Shakespeare Electronic Conference, Vol. 4, No. 237.  Wednesday, 14 April 1993.
From:           William Proctor Williams <This email address is being protected from spambots. You need JavaScript enabled to view it.>
Date:           Monday, 12 Apr 93 20:45 CDT
Subject: 4.0234  Re: Speaking the Verse
Comment:        Re: SHK 4.0234  Re: Speaking the Verse
What I find amazing about this discussion is the failure to understand the
difference between an actor marking up a script and the poor compositor, and he
was poor relative to the actor or theatre professional. The compositor had to
set a certain number of n's or m's a day to earn his daily bread.  And
remember, they were both professionals.  I doubt that the compositor thought
one instant about breathing, movement, etc. What he thought about was how do I
get this ms line into this type line.  What Hinman and all who have followed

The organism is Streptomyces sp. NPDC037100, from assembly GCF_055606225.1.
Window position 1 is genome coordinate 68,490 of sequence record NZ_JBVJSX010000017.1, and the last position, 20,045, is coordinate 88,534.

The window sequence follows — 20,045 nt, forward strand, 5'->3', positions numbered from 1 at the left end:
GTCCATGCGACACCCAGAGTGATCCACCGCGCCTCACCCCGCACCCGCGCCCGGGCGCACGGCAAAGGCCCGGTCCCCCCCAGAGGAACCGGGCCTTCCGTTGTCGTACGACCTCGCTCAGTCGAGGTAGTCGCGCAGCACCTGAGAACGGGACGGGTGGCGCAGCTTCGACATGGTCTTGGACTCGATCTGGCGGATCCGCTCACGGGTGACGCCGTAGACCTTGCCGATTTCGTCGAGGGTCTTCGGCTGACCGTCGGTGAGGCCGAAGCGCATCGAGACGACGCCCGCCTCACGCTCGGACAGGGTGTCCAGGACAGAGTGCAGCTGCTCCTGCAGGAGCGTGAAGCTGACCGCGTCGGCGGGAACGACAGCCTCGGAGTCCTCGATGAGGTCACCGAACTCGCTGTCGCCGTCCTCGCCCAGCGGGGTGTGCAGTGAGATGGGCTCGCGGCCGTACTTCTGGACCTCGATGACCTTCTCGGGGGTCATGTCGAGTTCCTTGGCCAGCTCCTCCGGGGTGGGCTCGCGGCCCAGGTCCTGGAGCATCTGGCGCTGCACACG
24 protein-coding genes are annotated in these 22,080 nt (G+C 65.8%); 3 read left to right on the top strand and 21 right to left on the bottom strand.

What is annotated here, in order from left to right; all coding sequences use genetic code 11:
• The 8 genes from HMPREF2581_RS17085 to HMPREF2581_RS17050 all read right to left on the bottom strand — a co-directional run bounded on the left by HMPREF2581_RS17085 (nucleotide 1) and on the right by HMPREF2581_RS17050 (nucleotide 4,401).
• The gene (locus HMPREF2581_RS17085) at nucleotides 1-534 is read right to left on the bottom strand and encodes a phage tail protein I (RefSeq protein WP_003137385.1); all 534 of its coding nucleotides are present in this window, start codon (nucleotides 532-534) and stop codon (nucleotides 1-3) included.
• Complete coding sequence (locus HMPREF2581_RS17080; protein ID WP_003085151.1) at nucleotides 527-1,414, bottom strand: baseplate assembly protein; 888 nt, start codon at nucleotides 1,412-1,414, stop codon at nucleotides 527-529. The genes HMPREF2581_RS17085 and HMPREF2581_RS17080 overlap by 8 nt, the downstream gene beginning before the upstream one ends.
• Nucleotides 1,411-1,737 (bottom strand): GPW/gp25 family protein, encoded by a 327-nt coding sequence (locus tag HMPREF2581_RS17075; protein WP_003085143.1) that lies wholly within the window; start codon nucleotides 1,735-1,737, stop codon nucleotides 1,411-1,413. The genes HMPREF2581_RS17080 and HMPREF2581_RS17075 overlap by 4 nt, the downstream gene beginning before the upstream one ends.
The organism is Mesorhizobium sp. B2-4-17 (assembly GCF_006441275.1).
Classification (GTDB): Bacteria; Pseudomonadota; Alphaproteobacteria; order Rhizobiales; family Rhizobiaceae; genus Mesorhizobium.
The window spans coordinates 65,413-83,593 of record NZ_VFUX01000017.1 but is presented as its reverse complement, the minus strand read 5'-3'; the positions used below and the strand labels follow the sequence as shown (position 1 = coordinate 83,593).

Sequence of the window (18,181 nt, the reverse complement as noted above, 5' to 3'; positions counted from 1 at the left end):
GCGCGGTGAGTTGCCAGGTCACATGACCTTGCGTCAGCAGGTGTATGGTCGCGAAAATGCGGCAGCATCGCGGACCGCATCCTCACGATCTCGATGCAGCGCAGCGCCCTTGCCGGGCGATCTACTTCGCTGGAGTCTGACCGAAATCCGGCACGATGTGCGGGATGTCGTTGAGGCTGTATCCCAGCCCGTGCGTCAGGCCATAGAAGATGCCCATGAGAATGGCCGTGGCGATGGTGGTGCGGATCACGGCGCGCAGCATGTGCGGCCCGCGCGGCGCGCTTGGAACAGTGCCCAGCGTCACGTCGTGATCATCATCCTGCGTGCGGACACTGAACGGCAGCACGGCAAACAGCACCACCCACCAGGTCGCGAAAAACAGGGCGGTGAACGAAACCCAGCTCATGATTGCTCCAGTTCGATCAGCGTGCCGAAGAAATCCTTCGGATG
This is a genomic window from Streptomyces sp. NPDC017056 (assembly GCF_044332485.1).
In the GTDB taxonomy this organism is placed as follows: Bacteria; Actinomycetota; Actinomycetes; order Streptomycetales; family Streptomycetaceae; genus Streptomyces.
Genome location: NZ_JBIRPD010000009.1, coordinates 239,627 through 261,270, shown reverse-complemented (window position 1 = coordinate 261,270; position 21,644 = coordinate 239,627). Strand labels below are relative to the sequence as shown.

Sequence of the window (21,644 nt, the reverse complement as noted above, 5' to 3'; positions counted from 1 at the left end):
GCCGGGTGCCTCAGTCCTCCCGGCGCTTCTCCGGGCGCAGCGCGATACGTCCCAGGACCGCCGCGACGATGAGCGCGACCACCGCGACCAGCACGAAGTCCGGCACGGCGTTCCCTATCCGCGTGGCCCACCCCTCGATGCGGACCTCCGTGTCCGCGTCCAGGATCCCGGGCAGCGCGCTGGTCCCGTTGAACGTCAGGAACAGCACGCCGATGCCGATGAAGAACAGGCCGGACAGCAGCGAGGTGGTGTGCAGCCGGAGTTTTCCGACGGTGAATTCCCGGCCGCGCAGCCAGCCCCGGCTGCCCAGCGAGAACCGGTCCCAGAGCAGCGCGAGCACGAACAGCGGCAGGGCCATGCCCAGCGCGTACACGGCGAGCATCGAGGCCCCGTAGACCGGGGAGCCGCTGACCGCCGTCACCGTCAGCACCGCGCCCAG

him have shown is that the compositor was a workman trying to get his workday
done in good order.  If you want to see a very detailed investigation of this
look at Judy Rogers'' "The Folio Compositors of +Julius Caesar+: A Quantitative
Analysis" +Analytical & Enumerative Bibliography+  6 (1982) 143-172.  My point
is that the player was a person practising his craft and the compositor was
another person practising his craft.  Neither had other motives. Much of what I
have read in the recent exchanges on this list seem to think that both the
actor and the compositor were early Empsons, Lacans, and Blayneys.  They are
not the same breed of cats.
William Proctor Williams
English/Northern Illinois University

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